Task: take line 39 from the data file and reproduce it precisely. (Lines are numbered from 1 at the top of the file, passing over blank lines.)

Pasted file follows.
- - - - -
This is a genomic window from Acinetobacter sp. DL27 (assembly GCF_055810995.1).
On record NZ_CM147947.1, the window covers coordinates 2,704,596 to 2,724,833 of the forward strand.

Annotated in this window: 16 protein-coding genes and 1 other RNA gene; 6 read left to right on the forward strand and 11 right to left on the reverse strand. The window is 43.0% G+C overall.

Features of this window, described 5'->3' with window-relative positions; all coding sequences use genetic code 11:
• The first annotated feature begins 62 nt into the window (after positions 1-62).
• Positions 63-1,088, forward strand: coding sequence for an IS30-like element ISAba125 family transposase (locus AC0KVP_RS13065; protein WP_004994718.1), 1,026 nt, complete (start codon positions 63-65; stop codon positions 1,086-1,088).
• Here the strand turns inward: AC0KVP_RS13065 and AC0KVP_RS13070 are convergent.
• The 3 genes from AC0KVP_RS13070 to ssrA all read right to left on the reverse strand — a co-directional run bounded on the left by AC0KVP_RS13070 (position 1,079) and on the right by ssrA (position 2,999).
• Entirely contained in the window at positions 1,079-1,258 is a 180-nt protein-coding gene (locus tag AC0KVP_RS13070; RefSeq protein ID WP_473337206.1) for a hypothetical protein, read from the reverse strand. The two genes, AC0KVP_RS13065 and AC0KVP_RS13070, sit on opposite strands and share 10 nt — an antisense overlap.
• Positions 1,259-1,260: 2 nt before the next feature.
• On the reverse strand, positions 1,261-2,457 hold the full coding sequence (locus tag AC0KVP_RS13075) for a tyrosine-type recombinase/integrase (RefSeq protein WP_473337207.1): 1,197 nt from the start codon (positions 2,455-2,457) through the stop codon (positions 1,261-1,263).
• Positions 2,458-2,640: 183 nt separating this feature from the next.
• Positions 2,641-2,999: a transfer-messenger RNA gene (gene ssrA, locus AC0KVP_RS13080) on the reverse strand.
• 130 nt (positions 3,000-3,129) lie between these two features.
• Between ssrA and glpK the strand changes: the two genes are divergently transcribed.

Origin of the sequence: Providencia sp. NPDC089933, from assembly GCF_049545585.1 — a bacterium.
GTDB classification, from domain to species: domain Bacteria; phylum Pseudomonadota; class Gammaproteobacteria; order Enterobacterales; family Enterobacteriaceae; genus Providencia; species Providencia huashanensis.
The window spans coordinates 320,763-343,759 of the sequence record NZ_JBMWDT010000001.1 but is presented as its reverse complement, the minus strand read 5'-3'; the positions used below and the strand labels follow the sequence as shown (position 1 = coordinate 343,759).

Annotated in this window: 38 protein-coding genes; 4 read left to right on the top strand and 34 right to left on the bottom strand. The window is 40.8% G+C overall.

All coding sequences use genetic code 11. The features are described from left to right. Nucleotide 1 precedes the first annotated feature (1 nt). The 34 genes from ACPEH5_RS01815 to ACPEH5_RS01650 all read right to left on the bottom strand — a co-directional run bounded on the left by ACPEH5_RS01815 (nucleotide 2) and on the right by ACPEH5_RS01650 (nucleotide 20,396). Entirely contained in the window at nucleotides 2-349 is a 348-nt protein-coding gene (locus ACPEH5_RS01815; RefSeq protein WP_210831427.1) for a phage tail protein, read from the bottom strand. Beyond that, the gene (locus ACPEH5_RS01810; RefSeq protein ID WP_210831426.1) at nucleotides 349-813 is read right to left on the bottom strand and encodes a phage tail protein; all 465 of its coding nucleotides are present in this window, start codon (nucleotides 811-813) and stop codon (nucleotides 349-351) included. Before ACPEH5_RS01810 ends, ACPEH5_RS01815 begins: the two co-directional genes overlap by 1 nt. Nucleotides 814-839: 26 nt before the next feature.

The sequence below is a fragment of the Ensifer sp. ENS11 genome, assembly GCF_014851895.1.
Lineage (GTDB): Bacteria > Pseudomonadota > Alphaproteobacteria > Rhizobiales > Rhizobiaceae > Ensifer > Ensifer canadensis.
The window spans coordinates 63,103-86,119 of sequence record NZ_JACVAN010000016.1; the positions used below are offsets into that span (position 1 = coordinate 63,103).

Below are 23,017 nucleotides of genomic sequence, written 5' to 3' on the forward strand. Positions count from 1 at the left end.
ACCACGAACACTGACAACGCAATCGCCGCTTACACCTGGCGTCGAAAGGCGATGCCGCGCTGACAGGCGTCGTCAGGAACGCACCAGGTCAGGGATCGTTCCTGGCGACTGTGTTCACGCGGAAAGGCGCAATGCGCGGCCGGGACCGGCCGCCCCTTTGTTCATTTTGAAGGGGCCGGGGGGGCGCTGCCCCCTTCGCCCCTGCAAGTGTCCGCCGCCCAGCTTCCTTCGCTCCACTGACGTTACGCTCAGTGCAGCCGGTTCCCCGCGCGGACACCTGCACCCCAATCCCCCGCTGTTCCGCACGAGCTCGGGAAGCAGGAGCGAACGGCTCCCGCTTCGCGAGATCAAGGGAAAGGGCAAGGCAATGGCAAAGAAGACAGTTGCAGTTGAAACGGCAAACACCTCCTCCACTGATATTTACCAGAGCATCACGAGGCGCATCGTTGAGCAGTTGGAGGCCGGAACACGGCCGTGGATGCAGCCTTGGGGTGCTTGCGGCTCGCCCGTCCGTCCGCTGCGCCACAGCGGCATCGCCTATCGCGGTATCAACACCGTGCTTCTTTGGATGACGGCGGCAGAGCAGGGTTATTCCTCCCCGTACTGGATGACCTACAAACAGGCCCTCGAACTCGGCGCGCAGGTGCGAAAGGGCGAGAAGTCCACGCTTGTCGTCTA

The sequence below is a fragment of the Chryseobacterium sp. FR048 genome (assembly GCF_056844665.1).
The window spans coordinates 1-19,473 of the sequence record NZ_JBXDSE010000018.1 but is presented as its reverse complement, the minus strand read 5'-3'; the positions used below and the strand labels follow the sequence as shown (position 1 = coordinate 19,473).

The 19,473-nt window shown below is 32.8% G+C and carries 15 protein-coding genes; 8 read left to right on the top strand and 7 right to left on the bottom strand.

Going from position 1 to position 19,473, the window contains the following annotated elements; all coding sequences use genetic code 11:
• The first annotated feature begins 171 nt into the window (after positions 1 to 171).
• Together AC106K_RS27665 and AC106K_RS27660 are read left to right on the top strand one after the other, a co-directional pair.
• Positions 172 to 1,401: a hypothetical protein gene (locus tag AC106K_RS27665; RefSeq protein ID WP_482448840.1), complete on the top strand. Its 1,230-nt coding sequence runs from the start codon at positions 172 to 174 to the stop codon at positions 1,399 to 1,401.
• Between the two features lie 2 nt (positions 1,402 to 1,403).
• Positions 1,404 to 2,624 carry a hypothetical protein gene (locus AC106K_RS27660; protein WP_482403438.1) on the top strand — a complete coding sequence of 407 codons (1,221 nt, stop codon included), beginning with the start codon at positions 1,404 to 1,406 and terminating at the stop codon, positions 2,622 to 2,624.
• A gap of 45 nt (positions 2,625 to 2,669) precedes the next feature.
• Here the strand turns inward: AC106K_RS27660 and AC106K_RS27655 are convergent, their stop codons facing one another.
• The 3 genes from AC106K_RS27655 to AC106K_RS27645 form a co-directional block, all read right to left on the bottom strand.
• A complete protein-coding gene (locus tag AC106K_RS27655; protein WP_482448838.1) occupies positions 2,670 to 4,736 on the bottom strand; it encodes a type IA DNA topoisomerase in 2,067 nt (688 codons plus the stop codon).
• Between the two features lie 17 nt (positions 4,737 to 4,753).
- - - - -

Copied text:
• Between the two features lie 17 nt (positions 4,737 to 4,753).